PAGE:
During Thursday’s Cobb County Board of Education work session, Superintendent Chris Ragsdale’s top lieutenant gave a presentation on the district’s communication department.
John Floresta, whose official role is the lofty yet vague title of “chief strategy & accountability officer,” ticked through the various methods, goals and policies of the communications staff.
And at the end of the presentation, he touted 29 awards the comms staff have received.
“Over the course of the last three years, from the three largest PR and communication organizations in the country, our staff, our local school staff and divisions, have received a number of awards that just speak to the quality of the content and the quality of the communication that goes out from our staff and from our schools,” Floresta said.
Floresta got some feedback from the Democrats on the school board, however.
“A few of us on here are parents as well,” said board member Charisse Davis. “And we’ve had our own questions. And people ask us, because we’re board members, and we’re supposed to know the information. And when we don’t know, people feel like, ‘Wait, why don’t you know?’ And it’s something that’s being hidden from them, which is not necessarily the case, right? So, I think we have some room to grow in that. And that’s the feedback I’m getting. And I know that the entire cabinet has gotten it, particularly through this pandemic.”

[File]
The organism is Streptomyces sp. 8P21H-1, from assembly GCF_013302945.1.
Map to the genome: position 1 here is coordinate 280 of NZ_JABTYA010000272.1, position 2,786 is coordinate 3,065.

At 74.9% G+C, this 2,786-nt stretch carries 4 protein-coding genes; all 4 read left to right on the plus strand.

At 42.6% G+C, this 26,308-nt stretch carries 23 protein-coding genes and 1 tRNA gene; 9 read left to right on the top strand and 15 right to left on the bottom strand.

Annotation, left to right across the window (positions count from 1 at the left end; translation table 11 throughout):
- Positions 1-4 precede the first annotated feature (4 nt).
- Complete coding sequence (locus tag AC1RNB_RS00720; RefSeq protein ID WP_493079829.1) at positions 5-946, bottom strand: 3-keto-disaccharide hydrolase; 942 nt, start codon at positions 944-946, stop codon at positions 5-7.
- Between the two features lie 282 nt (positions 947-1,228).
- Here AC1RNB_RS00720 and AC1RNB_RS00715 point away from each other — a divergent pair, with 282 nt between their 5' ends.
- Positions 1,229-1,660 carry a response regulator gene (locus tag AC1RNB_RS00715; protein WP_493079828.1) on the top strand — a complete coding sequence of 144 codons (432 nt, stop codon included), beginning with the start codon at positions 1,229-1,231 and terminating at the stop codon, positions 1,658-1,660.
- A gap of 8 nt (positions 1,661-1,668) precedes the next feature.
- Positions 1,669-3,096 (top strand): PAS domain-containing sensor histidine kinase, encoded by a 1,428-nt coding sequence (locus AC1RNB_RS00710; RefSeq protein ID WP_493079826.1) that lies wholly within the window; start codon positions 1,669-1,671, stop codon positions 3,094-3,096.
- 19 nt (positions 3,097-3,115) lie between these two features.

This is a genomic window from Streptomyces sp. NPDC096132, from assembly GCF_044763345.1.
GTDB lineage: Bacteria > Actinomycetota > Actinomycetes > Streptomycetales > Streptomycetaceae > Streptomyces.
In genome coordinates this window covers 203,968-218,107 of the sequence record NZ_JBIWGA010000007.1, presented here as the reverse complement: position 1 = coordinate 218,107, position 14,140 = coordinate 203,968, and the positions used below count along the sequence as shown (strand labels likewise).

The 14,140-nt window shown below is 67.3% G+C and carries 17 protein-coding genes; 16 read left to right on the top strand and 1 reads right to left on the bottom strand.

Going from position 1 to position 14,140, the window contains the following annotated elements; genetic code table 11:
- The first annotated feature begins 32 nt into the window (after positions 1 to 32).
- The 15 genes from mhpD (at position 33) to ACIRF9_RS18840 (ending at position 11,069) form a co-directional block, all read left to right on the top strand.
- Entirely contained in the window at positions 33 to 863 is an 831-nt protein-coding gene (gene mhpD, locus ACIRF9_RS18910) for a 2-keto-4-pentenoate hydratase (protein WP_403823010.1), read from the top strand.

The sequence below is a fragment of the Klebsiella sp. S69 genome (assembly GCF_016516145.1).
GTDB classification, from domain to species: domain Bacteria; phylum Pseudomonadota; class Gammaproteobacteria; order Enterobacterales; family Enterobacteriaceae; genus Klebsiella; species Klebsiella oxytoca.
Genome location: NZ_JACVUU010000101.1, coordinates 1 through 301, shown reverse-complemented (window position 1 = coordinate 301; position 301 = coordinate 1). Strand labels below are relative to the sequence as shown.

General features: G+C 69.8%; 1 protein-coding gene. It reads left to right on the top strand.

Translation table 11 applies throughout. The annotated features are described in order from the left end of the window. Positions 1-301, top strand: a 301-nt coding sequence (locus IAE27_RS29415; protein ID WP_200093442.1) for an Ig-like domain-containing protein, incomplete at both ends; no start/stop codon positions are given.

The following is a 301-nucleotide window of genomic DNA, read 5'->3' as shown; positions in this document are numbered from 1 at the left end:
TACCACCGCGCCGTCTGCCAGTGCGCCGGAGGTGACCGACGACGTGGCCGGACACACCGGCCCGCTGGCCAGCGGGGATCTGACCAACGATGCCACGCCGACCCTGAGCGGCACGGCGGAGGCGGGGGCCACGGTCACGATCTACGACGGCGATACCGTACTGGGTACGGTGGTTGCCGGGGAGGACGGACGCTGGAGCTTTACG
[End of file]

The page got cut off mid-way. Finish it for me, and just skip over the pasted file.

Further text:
The superintendent chimed in to defend the district’s communications during the pandemic.
“I have said many times, the decisions I made about the pandemic, half the people hated, and the other half just didn’t like,” Ragsdale said. “It was a lose-lose situation. Did we communicate? Absolutely. Are there things that we could have improved upon? Absolutely, it was a pandemic.”
Board member Dr. Jaha Howard also weighed in.